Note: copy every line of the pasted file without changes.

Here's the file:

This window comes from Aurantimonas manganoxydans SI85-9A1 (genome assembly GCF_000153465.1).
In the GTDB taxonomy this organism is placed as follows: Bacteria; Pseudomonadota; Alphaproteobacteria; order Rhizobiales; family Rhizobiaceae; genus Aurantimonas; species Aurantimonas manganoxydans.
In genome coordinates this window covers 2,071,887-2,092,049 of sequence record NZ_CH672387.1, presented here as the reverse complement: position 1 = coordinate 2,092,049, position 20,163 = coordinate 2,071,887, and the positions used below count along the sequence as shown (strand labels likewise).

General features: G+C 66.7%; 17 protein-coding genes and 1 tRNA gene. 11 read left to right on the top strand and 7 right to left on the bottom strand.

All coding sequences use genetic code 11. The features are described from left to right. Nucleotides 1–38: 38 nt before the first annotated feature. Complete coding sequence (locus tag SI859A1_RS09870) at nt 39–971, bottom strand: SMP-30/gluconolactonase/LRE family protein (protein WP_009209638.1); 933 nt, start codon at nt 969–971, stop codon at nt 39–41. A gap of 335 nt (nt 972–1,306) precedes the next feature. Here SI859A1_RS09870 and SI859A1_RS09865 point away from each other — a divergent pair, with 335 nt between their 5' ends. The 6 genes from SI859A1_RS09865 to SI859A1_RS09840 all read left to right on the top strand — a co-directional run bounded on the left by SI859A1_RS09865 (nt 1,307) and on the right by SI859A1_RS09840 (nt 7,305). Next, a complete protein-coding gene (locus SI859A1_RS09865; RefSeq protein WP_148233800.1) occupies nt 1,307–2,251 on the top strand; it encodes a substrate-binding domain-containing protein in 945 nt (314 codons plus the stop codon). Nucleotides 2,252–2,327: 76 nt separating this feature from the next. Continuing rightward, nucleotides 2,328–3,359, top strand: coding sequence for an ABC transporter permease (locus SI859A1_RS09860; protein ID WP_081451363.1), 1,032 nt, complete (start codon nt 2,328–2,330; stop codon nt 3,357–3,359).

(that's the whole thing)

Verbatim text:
This window comes from Aurantimonas manganoxydans SI85-9A1 (genome assembly GCF_000153465.1).
In the GTDB taxonomy this organism is placed as follows: Bacteria; Pseudomonadota; Alphaproteobacteria; order Rhizobiales; family Rhizobiaceae; genus Aurantimonas; species Aurantimonas manganoxydans.
In genome coordinates this window covers 2,071,887-2,092,049 of sequence record NZ_CH672387.1, presented here as the reverse complement: position 1 = coordinate 2,092,049, position 20,163 = coordinate 2,071,887, and the positions used below count along the sequence as shown (strand labels likewise).

General features: G+C 66.7%; 17 protein-coding genes and 1 tRNA gene. 11 read left to right on the top strand and 7 right to left on the bottom strand.

All coding sequences use genetic code 11. The features are described from left to right. Nucleotides 1–38: 38 nt before the first annotated feature. Complete coding sequence (locus tag SI859A1_RS09870) at nt 39–971, bottom strand: SMP-30/gluconolactonase/LRE family protein (protein WP_009209638.1); 933 nt, start codon at nt 969–971, stop codon at nt 39–41. A gap of 335 nt (nt 972–1,306) precedes the next feature. Here SI859A1_RS09870 and SI859A1_RS09865 point away from each other — a divergent pair, with 335 nt between their 5' ends. The 6 genes from SI859A1_RS09865 to SI859A1_RS09840 all read left to right on the top strand — a co-directional run bounded on the left by SI859A1_RS09865 (nt 1,307) and on the right by SI859A1_RS09840 (nt 7,305). Next, a complete protein-coding gene (locus SI859A1_RS09865; RefSeq protein WP_148233800.1) occupies nt 1,307–2,251 on the top strand; it encodes a substrate-binding domain-containing protein in 945 nt (314 codons plus the stop codon). Nucleotides 2,252–2,327: 76 nt separating this feature from the next. Continuing rightward, nucleotides 2,328–3,359, top strand: coding sequence for an ABC transporter permease (locus SI859A1_RS09860; protein ID WP_081451363.1), 1,032 nt, complete (start codon nt 2,328–2,330; stop codon nt 3,357–3,359).